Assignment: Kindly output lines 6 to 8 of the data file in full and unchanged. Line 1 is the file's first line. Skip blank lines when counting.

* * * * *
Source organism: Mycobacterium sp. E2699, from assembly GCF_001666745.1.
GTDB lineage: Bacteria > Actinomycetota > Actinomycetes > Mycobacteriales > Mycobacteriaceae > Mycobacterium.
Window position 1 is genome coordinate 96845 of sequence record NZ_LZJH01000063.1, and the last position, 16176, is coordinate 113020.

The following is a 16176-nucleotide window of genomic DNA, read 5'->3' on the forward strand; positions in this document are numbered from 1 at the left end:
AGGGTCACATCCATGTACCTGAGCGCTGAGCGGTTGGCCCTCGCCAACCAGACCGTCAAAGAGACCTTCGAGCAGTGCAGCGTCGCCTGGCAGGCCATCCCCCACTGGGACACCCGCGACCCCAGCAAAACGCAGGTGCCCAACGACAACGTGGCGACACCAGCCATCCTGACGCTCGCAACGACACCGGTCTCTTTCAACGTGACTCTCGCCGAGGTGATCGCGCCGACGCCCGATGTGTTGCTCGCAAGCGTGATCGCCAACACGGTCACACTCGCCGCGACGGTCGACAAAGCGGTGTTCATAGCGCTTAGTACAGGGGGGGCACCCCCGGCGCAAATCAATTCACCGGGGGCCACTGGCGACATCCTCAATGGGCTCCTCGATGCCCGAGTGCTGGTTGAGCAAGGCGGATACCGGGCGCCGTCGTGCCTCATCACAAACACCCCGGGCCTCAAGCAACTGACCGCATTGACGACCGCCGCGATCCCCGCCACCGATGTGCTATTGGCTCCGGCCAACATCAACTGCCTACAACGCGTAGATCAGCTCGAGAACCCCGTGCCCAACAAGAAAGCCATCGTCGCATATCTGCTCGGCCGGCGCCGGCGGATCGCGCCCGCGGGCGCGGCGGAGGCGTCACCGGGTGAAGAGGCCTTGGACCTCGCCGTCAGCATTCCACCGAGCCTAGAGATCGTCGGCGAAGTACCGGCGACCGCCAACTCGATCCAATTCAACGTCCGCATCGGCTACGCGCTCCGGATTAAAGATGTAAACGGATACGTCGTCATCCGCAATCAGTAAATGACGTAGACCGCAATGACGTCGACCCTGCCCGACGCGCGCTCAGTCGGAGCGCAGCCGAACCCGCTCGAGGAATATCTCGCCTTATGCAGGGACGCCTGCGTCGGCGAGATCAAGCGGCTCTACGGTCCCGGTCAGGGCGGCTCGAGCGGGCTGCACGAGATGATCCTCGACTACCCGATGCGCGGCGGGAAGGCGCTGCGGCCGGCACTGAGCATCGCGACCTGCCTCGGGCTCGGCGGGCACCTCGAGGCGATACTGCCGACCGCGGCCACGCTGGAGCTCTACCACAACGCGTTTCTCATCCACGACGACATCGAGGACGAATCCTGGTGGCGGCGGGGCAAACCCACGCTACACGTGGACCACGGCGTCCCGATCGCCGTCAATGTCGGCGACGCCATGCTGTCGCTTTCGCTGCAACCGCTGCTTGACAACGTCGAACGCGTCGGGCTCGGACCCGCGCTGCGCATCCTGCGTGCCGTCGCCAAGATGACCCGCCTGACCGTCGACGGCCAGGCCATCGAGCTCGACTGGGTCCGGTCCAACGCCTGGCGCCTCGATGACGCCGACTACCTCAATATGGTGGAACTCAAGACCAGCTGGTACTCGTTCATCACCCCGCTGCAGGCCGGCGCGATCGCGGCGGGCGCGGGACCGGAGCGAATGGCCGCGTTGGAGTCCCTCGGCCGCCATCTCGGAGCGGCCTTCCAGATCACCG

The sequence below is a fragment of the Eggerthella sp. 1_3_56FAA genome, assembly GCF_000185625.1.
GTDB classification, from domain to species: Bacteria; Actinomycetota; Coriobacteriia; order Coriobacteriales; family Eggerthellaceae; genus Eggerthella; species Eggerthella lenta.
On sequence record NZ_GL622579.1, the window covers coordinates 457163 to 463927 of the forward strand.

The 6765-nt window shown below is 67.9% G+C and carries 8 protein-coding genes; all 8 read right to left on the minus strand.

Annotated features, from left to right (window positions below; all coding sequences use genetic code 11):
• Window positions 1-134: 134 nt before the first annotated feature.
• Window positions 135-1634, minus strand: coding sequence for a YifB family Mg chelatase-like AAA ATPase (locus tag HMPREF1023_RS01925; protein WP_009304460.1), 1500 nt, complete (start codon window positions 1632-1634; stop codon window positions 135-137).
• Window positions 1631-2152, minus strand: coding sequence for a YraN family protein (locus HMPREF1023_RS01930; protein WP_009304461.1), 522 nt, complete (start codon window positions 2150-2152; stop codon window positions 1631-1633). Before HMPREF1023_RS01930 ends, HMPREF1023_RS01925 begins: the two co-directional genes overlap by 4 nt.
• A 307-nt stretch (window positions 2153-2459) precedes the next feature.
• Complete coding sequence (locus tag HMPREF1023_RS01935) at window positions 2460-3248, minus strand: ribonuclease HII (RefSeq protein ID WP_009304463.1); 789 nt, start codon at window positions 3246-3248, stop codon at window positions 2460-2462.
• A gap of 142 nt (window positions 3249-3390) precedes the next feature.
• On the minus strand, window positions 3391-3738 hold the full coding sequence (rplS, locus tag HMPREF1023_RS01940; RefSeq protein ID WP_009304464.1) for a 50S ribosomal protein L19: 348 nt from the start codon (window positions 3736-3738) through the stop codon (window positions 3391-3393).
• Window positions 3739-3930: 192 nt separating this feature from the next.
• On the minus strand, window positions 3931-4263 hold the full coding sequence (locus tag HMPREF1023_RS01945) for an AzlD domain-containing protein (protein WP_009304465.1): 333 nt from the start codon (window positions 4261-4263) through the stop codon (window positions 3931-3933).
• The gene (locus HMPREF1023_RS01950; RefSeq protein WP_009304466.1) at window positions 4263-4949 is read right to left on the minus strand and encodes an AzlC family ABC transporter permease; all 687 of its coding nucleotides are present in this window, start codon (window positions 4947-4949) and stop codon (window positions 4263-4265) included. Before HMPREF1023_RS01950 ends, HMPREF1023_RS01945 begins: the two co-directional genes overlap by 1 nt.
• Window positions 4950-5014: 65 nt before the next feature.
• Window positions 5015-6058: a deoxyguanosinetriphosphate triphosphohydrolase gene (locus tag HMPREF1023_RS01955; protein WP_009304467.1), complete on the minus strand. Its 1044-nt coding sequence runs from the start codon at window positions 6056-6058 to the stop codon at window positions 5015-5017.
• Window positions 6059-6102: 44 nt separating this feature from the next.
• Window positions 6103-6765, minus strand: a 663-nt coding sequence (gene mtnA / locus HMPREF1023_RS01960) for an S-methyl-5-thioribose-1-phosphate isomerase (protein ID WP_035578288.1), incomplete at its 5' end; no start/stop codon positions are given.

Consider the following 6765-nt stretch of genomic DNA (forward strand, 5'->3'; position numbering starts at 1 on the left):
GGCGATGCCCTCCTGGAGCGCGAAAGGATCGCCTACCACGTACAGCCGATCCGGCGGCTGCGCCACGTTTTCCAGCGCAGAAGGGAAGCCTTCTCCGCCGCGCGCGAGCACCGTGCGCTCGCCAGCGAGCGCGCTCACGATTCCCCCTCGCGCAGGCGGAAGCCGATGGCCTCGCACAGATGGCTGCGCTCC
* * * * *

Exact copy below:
The sequence below is a fragment of the Eggerthella sp. 1_3_56FAA genome, assembly GCF_000185625.1.
GTDB classification, from domain to species: Bacteria; Actinomycetota; Coriobacteriia; order Coriobacteriales; family Eggerthellaceae; genus Eggerthella; species Eggerthella lenta.
On sequence record NZ_GL622579.1, the window covers coordinates 457163 to 463927 of the forward strand.